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Che Guevara

By History.com Editors

Che Guevara was a prominent communist figure in the Cuban Revolution who went on to become a guerrilla leader in South America. Executed by the Bolivian army in 1967, he has since been regarded as a martyred hero by generations of leftists worldwide. Guevara’s image remains a prevalent icon of leftist radicalism and anti-imperialism.

The revolutionary leader was born Ernesto Guevara de la Serna on June 14, 1928, in Rosario, Argentina. After completing his medical studies at the University of Buenos Aires, Guevara became politically active first in his native Argentina and then in neighboring Bolivia and Guatemala. In 1955, he met Cuban revolutionary Fidel Castro and his brother Raúl while in Mexico.

READ MORE: The Epic Motorcycle Trip That Turned Che Guevara Into a Revolutionary

Guevara became part of Fidel Castro’s efforts to overthrow the Batista government in Cuba. He served as a military advisor to Castro and led guerrilla troops in battles against Batista forces. When Castro took power in 1959, Guevara became in charge of La Cabaña Fortress prison. It is estimated that at least 144 people were executed on Guevara’s extra-judicial orders during this time.

Later, he became president of the Cuban national bank and helped to shift the country’s trade relations from the United States to the Soviet Union. Guevara addressed the United Nations General Assembly on December 11, 1964, where he also expressed support for the people of Puerto Rico. One year later, he was appointed minister of industry. Guevara left this post in 1965 to export the ideas of Cuba’s revolution to other parts of the world. In 1966, he began to try to incite the people of Bolivia to rebel against their government, but had little success. With only a small guerrilla force to support his efforts, Guevara was captured and killed on October 9, 1967 in La Higuera by the Bolivian army, which had been aided by CIA advisers.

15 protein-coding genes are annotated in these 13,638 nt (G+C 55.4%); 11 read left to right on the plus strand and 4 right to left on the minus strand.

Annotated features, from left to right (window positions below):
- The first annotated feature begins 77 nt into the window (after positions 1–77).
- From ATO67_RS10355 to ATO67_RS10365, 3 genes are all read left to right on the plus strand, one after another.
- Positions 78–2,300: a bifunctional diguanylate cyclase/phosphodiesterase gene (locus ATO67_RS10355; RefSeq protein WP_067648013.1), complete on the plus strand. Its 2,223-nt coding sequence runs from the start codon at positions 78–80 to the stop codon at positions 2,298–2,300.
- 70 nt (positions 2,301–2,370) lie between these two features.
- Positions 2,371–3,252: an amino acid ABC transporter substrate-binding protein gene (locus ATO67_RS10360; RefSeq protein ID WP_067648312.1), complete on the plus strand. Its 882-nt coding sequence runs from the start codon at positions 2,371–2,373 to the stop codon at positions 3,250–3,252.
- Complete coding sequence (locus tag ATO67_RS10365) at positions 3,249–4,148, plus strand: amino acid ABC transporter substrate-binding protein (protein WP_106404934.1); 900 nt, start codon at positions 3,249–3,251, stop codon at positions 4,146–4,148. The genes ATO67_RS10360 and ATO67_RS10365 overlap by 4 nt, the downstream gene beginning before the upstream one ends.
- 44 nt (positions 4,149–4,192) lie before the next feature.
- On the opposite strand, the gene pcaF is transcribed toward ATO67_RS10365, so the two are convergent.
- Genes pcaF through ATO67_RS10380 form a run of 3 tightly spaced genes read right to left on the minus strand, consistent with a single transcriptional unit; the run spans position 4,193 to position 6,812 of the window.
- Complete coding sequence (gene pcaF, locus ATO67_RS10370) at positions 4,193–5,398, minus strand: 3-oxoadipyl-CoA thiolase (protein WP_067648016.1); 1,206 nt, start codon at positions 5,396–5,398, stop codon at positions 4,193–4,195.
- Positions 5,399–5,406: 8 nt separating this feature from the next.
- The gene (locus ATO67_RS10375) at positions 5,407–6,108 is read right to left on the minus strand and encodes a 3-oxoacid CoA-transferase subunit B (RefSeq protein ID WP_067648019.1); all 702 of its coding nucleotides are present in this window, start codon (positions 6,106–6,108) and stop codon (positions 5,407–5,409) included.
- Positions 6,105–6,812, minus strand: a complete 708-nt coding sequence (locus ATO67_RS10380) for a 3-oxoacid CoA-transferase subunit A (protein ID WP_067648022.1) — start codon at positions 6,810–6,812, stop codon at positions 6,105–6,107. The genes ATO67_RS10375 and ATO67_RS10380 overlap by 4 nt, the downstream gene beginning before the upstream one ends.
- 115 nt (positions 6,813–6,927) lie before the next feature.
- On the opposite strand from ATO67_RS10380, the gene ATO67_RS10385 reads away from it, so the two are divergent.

Since his death, Guevara has become a legendary political figure. His name is often equated with rebellion, revolution, and socialism. Others, however, have remembered that he could be ruthless and ordered prisoners executed without trial in Cuba. Guevara’s life continues to be a subject of great public interest and been explored and portrayed in numerous books and films, including The Motorcycle Diaries (2004).

Courtesy of Biography.com.

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